This cubist piece is rendered in hues of blue and gold. Embedded in a mountainous landscape you can make out various muscular figures. Dynamic and cubist in form this modernist piece draws the eye to the center.

Max Weber

Max Weber was born in 1881 in Bialystok, Russia. His family emigrated to New York in 1891 and settled in Brooklyn. The young Weber quickly became immersed in the burgeoning artistic community of New York when he enrolled at Pratt Institute of Brooklyn in 1898. As a student, he trained beneath Arthur Wesley Dow, the influential arts educator. Dow encouraged Weber to explore artistic themes beyond the conventional notions of the Beaux Arts tradition. Drawing from the early modern movement in Europe, Dow stressed the importance of form, color, and composition over a literal depiction of nature. With this foundation, Weber had his sights set on Paris, the art capital of the world.

Weber arrived in Paris in 1905, where he was met with a vibrant and experimental artistic community that would impact the course of his career. Weber attended the prestigious Académie Julian, Académie Colarossi and Académie de la Grande Chaumiere. Further, his entry into the circles of Leo and Gertrude Stein, Henri Matisse, Henri Rousseau, and Pablo Picasso gave him closer access to the avant-garde movements he would later bring to New York. As a pupil in Matisse’s studio art class, Weber experimented with the master’s Fauvist color theories. Weber was also exposed to early developments of Cubism through the work of Picasso and Georges Braque.

In 1909, Weber returned to New York, a city now bursting with dynamic modern life. In the decade following his return, Weber experimented with Cubism and Futurism in his figural compositions. Except for a brief period where he focused on scenes of New York City, Weber primarily worked in a figural style throughout his career. Weber’s early figure paintings completed in New York were colorful, Fauvist nudes in fantastical natural scenes inspired by Rousseau. These gave way to works such as the present, Figures in a Landscape, where “cubist nudes overlap and crowd the composition of stone-like surrounds, as opposed to lounging carefree in Arcadian forests as they had in previous compositions.” (Philbrook Museum of Art, Models & Muses: Max Weber and the Figure, Tulsa, Oklahoma, 2012, p. 15).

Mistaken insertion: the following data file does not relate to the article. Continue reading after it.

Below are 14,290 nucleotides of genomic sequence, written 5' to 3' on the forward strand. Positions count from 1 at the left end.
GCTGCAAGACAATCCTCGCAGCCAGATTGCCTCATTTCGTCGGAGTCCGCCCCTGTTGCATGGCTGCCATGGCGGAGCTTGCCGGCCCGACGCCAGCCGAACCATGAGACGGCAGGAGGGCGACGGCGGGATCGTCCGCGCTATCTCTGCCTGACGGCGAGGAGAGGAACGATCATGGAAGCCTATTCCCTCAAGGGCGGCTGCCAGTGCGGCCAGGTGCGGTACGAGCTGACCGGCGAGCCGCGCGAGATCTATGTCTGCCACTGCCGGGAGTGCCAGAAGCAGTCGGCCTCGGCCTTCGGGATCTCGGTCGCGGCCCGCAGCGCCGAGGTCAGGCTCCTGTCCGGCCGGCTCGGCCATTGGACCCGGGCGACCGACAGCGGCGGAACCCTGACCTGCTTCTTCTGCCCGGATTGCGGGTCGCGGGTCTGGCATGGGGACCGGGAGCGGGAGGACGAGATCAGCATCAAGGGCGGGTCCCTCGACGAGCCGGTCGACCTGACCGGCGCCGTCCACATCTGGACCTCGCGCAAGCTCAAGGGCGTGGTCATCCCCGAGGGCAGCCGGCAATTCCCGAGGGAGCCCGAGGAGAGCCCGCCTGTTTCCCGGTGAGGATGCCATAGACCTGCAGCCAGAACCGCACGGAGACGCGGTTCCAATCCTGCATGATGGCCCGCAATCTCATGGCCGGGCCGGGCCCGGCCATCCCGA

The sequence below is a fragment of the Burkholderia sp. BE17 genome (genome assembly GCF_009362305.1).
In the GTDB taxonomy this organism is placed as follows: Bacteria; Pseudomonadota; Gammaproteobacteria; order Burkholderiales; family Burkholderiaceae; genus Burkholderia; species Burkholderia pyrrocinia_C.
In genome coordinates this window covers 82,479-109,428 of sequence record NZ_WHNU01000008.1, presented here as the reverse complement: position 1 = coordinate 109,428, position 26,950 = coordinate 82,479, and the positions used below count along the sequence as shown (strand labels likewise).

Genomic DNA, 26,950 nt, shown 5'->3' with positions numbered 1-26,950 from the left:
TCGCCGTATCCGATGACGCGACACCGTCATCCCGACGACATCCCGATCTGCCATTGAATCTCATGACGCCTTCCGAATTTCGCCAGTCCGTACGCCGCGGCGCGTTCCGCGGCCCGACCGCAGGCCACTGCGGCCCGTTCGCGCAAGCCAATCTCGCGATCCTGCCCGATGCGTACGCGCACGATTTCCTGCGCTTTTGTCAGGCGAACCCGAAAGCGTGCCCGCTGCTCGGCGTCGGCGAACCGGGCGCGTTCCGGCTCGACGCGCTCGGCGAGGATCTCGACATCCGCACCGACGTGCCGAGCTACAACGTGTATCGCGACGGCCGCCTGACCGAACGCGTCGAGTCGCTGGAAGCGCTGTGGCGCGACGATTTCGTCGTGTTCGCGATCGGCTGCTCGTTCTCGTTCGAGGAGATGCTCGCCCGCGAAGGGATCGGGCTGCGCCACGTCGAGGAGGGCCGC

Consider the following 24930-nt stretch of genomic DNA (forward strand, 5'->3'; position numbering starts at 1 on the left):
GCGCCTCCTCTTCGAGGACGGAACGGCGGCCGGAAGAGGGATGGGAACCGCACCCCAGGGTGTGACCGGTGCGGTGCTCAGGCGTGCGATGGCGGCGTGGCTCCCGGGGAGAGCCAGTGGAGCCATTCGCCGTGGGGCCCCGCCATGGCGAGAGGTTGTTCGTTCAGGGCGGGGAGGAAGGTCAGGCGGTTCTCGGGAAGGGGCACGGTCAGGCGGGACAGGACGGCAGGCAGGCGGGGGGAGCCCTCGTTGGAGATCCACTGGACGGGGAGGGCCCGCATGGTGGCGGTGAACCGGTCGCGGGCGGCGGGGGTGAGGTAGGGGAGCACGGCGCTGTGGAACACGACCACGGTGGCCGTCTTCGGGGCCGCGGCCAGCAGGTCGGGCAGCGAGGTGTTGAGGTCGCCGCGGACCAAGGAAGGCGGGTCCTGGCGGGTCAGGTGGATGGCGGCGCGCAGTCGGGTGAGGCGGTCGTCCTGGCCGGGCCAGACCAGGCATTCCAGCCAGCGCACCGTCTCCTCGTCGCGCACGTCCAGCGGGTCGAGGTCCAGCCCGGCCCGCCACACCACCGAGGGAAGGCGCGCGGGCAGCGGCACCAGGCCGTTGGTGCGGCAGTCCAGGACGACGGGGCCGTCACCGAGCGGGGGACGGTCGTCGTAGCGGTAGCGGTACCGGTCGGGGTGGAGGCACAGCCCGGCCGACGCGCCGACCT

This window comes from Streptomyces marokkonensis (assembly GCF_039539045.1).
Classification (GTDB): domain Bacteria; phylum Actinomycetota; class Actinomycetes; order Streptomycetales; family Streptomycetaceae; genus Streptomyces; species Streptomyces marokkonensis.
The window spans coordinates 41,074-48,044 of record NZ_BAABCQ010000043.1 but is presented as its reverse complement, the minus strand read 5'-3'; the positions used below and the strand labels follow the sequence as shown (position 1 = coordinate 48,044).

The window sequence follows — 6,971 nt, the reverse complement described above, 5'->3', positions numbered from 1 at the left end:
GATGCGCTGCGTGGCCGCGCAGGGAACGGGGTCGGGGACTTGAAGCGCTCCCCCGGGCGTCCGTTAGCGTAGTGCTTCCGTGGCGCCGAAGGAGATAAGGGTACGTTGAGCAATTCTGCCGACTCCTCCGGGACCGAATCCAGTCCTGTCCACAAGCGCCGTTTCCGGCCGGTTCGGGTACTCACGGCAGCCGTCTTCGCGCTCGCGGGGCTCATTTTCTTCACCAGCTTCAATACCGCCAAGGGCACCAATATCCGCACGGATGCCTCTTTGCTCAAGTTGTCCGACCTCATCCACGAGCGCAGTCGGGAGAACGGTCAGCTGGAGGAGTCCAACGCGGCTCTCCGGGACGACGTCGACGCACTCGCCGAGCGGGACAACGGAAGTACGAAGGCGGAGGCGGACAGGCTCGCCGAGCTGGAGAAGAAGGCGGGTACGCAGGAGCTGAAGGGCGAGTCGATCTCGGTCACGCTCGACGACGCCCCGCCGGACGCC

Figures in a Landscape is a dynamic composition from Weber’s transitive period of 1909-1912, where he moved beyond his modernist experimentations and entered the mature phase of his career. The work depicts contorted, angular figures in a rocky landscape painted in a flattened perspective. The figures are captured in various stages of motion, showing the artist’s exploration of Cubism, which he would continue to develop later in his career. The architectonic figures also reflect Weber’s influence of primitivism, which he absorbed from the avant-garde art circles in Paris at the turn of the twentieth century. Weber adapted motifs and symbols from African art, ancient Meso-American or Native American art in his own compositions, favored for their perceived simplicity amidst modern culture.

Weber had several one-man shows in New York, and often exhibited at Alfred Stieglitz’ “291” gallery on Fifth Avenue. When Weber exhibited the present work, and other nudes in nature and Cubist still lifes in a solo exhibition at the Murray Hill Galleries in New York in 1912, he was met with derision from American art critics. Weber did not experience the deserved recognition as a pioneering modern American artist until the 1940s, when his work was frequently exhibited and discussed by leading critics. Figures in a Landscape and other works from his early years in New York helped to establish the emergence of modern art in the United States.


Max Weber

Figures in a Landscape, 1911
Watercolor and pencil on paper
24″ x 19″
Signed and dated lower right


The artist
Herman Shulman Collection, acquired from the above, circa 1930’s
Private Collection, acquired by descent from the above
Christie’s, New York, November 29, 2007, lot 33, (estimate $50,000-$70,000, sold for $217,000)
Mary Anne and Eugene A. Gargaro, Jr. Collection, Grosse Pointe Shores, Michigan, acquired from the above